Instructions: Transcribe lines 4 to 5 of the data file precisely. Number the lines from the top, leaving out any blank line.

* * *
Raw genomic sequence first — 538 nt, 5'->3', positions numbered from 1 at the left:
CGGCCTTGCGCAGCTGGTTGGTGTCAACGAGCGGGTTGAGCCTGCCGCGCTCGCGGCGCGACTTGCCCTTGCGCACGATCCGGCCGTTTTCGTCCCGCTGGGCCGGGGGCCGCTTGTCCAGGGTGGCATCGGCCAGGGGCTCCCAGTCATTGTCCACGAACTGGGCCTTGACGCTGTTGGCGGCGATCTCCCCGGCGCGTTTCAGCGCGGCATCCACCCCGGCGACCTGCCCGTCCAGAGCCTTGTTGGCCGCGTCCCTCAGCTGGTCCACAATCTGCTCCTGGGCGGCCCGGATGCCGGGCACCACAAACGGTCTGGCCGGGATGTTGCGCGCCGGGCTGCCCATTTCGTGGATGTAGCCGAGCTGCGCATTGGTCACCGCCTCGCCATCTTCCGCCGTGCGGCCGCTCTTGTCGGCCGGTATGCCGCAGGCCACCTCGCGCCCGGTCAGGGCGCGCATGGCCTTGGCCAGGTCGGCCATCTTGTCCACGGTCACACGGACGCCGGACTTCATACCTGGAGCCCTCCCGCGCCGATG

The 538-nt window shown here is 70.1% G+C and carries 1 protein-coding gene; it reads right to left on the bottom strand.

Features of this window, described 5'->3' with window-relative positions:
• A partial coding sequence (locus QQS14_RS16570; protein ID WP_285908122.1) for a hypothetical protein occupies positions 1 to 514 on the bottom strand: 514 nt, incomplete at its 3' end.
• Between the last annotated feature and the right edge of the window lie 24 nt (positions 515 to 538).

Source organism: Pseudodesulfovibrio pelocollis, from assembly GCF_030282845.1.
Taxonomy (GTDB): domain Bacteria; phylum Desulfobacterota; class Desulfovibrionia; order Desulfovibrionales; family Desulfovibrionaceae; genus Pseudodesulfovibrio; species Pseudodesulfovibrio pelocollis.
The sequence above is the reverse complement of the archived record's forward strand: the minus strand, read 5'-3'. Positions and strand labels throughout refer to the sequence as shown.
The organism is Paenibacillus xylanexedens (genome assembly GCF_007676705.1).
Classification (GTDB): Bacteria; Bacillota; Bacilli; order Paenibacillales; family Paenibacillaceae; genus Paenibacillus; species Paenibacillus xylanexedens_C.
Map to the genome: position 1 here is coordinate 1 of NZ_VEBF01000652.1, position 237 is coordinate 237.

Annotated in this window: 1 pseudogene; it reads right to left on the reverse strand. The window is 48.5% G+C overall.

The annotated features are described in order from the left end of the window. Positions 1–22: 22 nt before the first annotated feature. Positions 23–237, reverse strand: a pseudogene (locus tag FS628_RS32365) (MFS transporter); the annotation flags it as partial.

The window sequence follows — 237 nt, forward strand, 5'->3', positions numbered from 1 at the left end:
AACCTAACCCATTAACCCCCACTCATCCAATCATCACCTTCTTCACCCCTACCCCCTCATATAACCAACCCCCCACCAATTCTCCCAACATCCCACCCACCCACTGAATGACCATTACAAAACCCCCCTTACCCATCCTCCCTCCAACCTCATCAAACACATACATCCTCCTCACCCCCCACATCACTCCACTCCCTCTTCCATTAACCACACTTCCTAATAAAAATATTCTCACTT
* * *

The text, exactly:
Features of this window, described 5'->3' with window-relative positions:
• A partial coding sequence (locus QQS14_RS16570; protein ID WP_285908122.1) for a hypothetical protein occupies positions 1 to 514 on the bottom strand: 514 nt, incomplete at its 3' end.